Passports — more golden than ever

Passports — more golden than ever

Strangely, as Covid-19 has choked world travel, the market for second, or even multiple, passports and residence visas appears to have grown even more rapidly than before the pandemic. The trade in what is called citizenship by investment (CBI), or residence permits obtained through golden visas, is notoriously hard to quantify, and abounds in euphemisms and evasions.

Having said that, one of the better-known advisers in the field, UK-based Henley & Partners, said this week it had “seen a 32 per cent increase in the daily average number of enquiries (about CBI) compared to the first six months of 2020 . . . the most astonishing being a 192 per cent leap in enquiries from US citizens in 2020. Enquiries from Canadians are up 34 per cent and there have been 29 per cent and 26 per cent more enquiries from UK and French nationals, respectively. After a flat 2019 for our contracted revenues, we had 25 per cent growth in 2020 and 40 per cent growth rate so far in 2021.”

Henley will not give out the underlying data, but the trend is confirmed by others in this odd world. In recent years the big volume has been coming from moneyed Chinese, expats living in Gulf countries, the post-Soviet rich, and some Nigerians and South Africans.

The increase in CBIs and golden visas shows us that globalism never really happened. And national identity is just another asset. The demand is up, because even under Covid restrictions, nationals and legal residents were always welcome home.

Emirati-based expats have been among the most desperate passport bidders. Within a day, they can go from an upper-middle class life to joblessness and expulsion, depending on an employer’s whim or a weaker oil market. If that happens, they and their family can travel to more places with passports from Commonwealth issuers such as St Lucia or Antigua.

The new Caribbean citizens should understand that all the details of their applications and bank arrangements will be available for electronic perusal by the Anglo-American agencies.

At the most shadowy end of CBI, an overly-transactional Chinese bureaucrat can go online through a VPN and pay $130,000 to Vanuatu, along with $5,000 to an intermediary, and get a passport in 30 days. Anguilla also has a reputation for lax due diligence. Border agencies react accordingly.

Then there is the middle class of multiple nationality holders. For example, Turkey is using its own CBI programme as a tool of ‘soft power’ in its region and in the broader Islamic world.

Having put up a $500,000 deposit in a Turkish bank, or bought $250,000 in Turkish property, applicants such as Syrian or Pakistani traders can obtain a Turkish passport and travel visa-free throughout the post-Soviet republics and Central Asia. They have the use of a relatively sophisticated commercial banking system, and put their children through a variety of Islamic schools. They can also apply for an “E-2” visa to travel on business to the US.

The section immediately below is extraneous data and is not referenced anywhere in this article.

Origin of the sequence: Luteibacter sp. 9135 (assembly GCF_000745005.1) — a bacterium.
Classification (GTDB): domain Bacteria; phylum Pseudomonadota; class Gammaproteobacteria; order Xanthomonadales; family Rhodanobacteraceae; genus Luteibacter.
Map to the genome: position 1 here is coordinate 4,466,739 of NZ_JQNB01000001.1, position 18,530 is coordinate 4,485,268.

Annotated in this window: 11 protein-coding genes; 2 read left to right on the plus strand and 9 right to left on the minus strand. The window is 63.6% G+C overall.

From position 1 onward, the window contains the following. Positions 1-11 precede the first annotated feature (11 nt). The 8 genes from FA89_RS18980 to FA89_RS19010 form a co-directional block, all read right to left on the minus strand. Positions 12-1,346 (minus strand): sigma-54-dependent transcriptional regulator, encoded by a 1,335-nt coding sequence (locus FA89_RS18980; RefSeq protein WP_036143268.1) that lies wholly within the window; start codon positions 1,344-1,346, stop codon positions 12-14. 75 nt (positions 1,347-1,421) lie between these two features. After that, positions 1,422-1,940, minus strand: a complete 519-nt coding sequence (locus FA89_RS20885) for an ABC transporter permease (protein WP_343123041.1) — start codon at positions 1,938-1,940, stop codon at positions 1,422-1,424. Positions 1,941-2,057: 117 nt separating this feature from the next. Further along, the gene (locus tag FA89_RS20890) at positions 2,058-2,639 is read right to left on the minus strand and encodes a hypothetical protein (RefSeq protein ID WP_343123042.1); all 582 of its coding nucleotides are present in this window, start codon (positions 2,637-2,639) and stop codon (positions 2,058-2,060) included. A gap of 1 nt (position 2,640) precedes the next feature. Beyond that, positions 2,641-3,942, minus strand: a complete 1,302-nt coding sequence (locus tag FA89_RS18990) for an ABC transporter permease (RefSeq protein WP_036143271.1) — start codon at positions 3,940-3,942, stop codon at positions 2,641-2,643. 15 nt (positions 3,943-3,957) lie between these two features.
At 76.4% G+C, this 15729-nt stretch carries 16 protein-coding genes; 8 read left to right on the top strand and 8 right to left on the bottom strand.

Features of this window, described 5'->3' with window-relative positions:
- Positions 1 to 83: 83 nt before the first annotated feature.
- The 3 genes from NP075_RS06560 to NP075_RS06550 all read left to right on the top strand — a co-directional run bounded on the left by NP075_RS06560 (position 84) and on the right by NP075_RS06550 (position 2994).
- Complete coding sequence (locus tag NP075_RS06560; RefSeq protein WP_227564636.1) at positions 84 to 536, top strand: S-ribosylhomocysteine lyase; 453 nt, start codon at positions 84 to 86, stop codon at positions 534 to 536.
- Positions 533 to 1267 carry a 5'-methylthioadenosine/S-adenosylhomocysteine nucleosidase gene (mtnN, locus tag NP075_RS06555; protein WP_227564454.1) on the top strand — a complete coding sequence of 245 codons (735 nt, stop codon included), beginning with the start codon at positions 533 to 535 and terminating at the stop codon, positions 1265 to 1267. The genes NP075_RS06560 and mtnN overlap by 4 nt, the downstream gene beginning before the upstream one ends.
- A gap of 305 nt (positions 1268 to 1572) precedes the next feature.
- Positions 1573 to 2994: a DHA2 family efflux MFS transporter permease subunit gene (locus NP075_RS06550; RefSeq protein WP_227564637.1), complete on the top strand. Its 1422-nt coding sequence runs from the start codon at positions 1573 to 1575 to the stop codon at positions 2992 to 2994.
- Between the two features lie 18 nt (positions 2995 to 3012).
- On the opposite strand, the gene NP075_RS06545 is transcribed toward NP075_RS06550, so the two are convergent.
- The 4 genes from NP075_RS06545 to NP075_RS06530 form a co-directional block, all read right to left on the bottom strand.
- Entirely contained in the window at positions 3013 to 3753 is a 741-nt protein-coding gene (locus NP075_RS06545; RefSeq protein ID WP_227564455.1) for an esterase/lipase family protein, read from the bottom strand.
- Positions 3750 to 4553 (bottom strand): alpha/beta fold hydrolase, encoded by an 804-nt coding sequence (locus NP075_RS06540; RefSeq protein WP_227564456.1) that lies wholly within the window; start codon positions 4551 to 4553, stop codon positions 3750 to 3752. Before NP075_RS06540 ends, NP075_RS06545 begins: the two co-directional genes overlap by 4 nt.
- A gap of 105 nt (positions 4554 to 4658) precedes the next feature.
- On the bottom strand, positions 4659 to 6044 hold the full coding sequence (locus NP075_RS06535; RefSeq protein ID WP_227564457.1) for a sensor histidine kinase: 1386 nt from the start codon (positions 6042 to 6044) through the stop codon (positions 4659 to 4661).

There was a time when a middle class or skilled working class migrant could readily get Canadian “landed immigrant” status, which, with five years of actual residency, could turn into citizenship There is still a “Quebec Immigrant Investor Program”, suspended last March, which resumes at the beginning of April.

This requires a “legally acquired” net worth of C$2m, a five-year passive investment with a non-refundable down payment of C$1.2m, professional skills, and an intention of settling in Quebec, which means you at least try to speak French. In other words, Canada is not reaching hard for immigrants any more.

The EU is even more full up. Cyprus ended its CBI programme last year after some embarrassing revelations about its skimpy due diligence. Malta still does CBI, but it has been pressed by its fellow EU members to be far more restrictive. Austria is now the discreet billionaire’s second passport of choice within Europe.

The US is actually still the leading CBI country through its “EB-5” visa. For investing as little as $900,000 for job creation in a distressed part of the US, EB-5 offers a path to permanent residency and citizenship.*

“We estimate the total global market is between $25bn and $30bn. Of that, $20bn goes to the US through EB-5,” says Henley’s Paddy Blewer.

The only country that does not seem to have any would-be multiple nationality seekers? New Zealand. According to the CBI brokers, Kiwis are happy with one passport.

*The minimum investment for the EB-5 visa is now $900,000. An earlier version of this column said it was $500,000.

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